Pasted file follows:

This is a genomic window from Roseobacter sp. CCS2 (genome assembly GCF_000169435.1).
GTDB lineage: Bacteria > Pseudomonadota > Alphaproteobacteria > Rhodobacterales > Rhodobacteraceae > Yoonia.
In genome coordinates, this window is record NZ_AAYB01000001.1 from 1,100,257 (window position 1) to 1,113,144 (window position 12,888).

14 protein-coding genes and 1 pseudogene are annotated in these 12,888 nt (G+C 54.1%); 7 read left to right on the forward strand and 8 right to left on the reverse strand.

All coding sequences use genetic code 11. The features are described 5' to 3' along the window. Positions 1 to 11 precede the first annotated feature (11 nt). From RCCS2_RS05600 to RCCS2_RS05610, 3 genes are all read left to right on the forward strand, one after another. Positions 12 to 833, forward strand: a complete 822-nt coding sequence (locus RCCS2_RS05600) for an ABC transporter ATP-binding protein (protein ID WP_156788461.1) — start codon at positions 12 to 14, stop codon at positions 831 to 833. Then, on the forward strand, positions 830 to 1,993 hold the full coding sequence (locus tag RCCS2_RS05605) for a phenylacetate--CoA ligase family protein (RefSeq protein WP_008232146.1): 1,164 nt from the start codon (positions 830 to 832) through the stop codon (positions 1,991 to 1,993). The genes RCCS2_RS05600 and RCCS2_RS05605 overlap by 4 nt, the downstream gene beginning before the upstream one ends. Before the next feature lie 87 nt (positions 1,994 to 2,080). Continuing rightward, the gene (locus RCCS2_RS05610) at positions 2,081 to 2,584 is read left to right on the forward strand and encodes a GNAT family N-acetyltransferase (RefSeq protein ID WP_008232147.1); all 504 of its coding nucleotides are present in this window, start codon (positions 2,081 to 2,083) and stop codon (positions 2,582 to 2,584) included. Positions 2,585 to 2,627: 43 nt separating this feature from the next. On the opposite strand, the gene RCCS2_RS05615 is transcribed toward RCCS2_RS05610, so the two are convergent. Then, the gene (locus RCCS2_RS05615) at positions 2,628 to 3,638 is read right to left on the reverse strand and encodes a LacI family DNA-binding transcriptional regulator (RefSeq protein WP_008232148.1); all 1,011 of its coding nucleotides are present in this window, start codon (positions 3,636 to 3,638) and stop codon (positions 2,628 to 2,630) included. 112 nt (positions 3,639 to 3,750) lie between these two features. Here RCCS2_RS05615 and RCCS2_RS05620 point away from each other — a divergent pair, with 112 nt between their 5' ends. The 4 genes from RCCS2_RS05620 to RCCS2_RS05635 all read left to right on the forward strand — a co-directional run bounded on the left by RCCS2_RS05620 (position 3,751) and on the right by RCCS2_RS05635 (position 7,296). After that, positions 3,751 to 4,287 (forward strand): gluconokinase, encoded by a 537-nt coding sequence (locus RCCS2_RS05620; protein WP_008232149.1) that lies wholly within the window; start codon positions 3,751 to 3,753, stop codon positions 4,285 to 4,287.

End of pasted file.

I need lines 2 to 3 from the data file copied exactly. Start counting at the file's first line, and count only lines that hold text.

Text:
GTDB lineage: Bacteria > Pseudomonadota > Alphaproteobacteria > Rhodobacterales > Rhodobacteraceae > Yoonia.
In genome coordinates, this window is record NZ_AAYB01000001.1 from 1,100,257 (window position 1) to 1,113,144 (window position 12,888).